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A few observations about politics and the coronavirus pandemic

Gerald Curtis
May 18, 2020

更新日 : 2020年05月21日 (木)

今回の政治学者ジェラルド・カーティス教授のコラムでは、新型コロナウイルスの感染拡大が世界に与えている影響への分析から始まり、アメリカ大統領選の現状分析、米中関係と国際政治へと話題が展開され、最後に「ポストコロナ」を見据えて人類がこのパンデミックから得られる気づきについて、書かれています。
国内の感染に関する情報に翻弄されがちな私たちの目を、世界に広げてくれます。


The Warning Against the Rise of the Surveillance State and Protectionism
The longer the coronavirus pandemic continues the higher will be the price paid in terms of general economic well-being and social and political stability. Record high levels of unemployment, equal to if not surpassing the level reached at the height of the Great Depression in the 1930s, growing inequality in income between the haves and the have-nots, the strain on health care systems, and the collapse of some of them, will exacerbate social tensions and possibly result in serious social unrest. The need for enlightened leadership to see us through this crisis while maintaining our democratic way of life has never been greater.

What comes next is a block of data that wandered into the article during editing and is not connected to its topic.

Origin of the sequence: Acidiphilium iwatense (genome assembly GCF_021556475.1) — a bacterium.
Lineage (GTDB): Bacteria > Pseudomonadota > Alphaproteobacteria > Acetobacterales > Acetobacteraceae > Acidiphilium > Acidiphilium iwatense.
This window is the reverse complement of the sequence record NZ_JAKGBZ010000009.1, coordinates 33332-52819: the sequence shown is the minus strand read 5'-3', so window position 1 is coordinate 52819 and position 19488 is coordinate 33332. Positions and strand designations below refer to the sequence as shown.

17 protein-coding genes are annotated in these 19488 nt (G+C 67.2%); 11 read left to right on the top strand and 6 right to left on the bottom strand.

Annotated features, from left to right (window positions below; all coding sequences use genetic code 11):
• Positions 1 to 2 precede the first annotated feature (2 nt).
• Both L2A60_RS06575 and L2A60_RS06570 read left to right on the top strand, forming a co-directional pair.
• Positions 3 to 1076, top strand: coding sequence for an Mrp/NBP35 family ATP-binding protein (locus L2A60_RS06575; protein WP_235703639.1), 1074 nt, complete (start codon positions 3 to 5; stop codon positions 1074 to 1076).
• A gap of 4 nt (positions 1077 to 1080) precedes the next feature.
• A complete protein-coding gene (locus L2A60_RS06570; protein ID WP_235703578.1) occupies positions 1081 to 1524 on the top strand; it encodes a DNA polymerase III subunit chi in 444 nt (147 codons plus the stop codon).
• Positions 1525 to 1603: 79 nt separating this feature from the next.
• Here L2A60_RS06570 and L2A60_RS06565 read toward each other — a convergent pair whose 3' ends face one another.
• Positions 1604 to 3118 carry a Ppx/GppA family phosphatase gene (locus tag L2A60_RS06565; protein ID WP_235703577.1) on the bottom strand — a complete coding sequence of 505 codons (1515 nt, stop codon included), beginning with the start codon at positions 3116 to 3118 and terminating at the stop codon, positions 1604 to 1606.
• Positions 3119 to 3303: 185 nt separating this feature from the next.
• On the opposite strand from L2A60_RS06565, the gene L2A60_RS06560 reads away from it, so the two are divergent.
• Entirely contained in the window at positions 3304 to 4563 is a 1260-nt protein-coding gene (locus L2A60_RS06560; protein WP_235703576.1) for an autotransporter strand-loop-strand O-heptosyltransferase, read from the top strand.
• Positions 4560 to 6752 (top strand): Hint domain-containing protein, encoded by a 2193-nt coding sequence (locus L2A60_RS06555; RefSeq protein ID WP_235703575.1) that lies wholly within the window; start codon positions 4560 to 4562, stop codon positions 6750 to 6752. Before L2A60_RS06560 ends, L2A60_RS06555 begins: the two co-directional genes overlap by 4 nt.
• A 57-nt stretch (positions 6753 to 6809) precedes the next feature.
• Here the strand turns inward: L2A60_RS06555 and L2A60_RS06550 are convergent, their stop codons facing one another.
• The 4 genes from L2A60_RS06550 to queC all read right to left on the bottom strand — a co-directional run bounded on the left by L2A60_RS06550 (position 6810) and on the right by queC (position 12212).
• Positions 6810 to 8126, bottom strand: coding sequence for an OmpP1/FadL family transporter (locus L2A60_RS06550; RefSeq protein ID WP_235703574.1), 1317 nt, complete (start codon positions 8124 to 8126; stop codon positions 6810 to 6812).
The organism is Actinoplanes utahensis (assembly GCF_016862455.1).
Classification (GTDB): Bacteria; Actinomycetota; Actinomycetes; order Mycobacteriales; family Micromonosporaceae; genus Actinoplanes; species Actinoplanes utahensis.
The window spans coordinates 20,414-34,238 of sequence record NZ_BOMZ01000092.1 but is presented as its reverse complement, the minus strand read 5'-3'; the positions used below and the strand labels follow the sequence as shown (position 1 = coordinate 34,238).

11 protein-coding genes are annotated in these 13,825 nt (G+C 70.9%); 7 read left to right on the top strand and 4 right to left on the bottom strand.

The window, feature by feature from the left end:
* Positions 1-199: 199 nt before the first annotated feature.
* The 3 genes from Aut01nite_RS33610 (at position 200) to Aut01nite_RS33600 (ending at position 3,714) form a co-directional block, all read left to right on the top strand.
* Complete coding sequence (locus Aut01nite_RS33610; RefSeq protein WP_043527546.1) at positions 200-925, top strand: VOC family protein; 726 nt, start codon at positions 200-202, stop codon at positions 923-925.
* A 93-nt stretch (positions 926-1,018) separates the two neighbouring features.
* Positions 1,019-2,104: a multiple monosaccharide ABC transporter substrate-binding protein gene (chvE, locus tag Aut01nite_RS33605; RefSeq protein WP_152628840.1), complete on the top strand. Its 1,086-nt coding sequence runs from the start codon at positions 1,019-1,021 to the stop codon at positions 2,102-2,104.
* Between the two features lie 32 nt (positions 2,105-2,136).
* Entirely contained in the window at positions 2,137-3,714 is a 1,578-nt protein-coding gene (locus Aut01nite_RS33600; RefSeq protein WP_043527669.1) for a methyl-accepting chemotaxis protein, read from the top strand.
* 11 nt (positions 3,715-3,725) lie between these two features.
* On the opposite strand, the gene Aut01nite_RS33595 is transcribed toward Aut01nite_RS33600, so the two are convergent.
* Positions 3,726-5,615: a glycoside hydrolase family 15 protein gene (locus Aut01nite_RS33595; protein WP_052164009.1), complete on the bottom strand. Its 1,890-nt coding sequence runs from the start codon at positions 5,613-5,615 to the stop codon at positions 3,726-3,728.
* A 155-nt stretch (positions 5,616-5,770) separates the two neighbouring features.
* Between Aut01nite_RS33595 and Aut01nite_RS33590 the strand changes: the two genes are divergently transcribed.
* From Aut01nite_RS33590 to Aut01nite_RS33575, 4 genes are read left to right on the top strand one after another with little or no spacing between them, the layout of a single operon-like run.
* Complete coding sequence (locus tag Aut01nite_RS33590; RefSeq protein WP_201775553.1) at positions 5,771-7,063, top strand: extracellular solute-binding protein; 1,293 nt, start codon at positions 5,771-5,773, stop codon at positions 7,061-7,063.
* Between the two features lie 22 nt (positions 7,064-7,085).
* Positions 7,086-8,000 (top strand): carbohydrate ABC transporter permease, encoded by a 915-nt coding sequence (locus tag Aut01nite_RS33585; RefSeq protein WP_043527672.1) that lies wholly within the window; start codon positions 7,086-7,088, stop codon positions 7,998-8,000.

In the United States we are seeing sporadic but all too frequent instances of demonstrations and even violence to protest having to wear facemasks, shelter in place, and observe social distancing guidelines. There have been random racist attacks on Chinese and other Asian Americans. An economic and social environment that in recent years has produced populist politics and demagoguery is being made all the more toxic by the coronavirus crisis.